Nonfiction — print. Random House, 2005. Originally published 2001. 304 pgs. PaperBackSwap.
In order to prosecute perpetrators for genocide and crimes against humanity, bodies must be exhumed and their condition as well as the mass graves they are found in must be documented. It is not enough to say people of particular ethnic or religious groups have disappeared and are presumed dead as perpetrators can claim these missing individuals were casualties of war or are undocumented refugees in neighboring lands.
Koff’s memoir recounts her experiences as a twenty-three year old exhuming and identifying bodies for the United Nations International Crimes Tribunal (ICT) in Rwanda and, later, her five missions with the ICT throughout the former Yugoslavia. The work itself was grueling and difficult, and Koff’s years of schooling and training left her unprepared to deal with the realities of working in worn torn regions under an cumbersome bureaucracy.
The missions lacked the necessary tarps to keep out the rain, which added in decomposition and washed away important evidence, and the guards hired to protect the forensic anthropologists were ineffective when the Congolese military opened fire on people swimming across Lac Kivu mere feet from where Koff and her coworkers were working. The last section of the book focuses less on her work and more on her difficulties with her coworkers and the UN bureaucracy. A clear sign of burnout, although Koff never calls it this, and so the book ends on a less interesting note than the one it began on.
In the United States, where Koff received her training, victims would be identified through dental records or medical procedures performed on their person when they were alive. Of course, in war torn nations like the former Yugoslavia or poorer nations like Rwanda, dental and medical records were not available to aid in identification. Instead, Koff had to rely on clothing to identify people, which can be unreliable as people trade and steal clothing as needed during times of war. In places like Kosovo where the populace was confined to their homes for years, however, the widows and mothers of the genocide victims were able to identify their husbands and sons based on stitching and patches on their clothing.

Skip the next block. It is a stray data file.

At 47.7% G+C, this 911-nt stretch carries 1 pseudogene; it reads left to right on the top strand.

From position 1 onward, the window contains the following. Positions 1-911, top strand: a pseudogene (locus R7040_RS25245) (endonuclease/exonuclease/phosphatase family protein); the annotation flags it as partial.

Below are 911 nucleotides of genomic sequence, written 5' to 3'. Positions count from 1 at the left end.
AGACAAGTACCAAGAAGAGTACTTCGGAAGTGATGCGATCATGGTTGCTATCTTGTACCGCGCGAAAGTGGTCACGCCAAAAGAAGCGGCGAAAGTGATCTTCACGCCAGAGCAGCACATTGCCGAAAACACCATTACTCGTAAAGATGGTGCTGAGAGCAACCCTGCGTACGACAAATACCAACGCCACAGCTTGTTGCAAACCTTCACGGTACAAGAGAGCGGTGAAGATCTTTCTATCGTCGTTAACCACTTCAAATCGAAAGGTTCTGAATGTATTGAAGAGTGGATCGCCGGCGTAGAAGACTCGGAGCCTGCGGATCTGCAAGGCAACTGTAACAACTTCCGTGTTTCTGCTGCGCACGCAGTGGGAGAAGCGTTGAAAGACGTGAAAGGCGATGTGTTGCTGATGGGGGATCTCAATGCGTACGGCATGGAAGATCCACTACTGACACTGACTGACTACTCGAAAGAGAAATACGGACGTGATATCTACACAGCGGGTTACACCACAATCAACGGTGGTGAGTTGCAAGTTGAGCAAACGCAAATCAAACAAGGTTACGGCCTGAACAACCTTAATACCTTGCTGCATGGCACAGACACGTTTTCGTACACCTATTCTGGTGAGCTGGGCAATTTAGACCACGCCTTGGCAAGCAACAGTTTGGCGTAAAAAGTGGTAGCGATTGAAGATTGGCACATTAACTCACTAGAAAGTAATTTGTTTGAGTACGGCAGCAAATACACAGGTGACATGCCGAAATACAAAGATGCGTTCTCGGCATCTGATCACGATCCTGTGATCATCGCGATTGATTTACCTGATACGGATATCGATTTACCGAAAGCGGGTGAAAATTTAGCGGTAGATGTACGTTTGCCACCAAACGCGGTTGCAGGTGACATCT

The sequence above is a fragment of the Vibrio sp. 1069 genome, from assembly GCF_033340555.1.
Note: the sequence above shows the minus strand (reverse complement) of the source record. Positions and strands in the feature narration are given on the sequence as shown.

The sections of the novel detailing the days where Koff would clean these clothes and lay them out for the local populace to come identify carried the most emotional impact. Koff’s distance from her subject matter — necessary in order to do the kind of work she does — would breakdown on these days because she would begin to imagine the skeleton as a person with hopes, dreams, and aspirations (“double vision” as she calls it). At one point, Koff uncovered the body of a young boy with marbles in his pockets. His family was being persecuted for their ethnic background and fleeing for their lives, but this little boy brought his marbles with him because they were an important possession to him. Koff had to leave the grave; I had to set the book down and cry.
Koff ruminates quite a bit on the necessary of emotional distance when doing this kind of work and how she had to fight against “double vision” in order to keep going. Does maintaining such distance leave her cold, heartless, and unable to connect with people? Or does it serve humanity because she is able to do this kind of work? Able to bear witness to the unspeakable crimes committed against these people and be a voice when so many other’s have been silenced? Her introspection on these questions was briefer than I would have liked, but it is clear Koff believes in her work and knows the distance she personally needs to maintain in order to carry out this work. Her story is pretty extraordinary and inspiring. I’m sure if I had read this one back in college, I would have turned the final page and then headed down to the registrar’s office to change my major.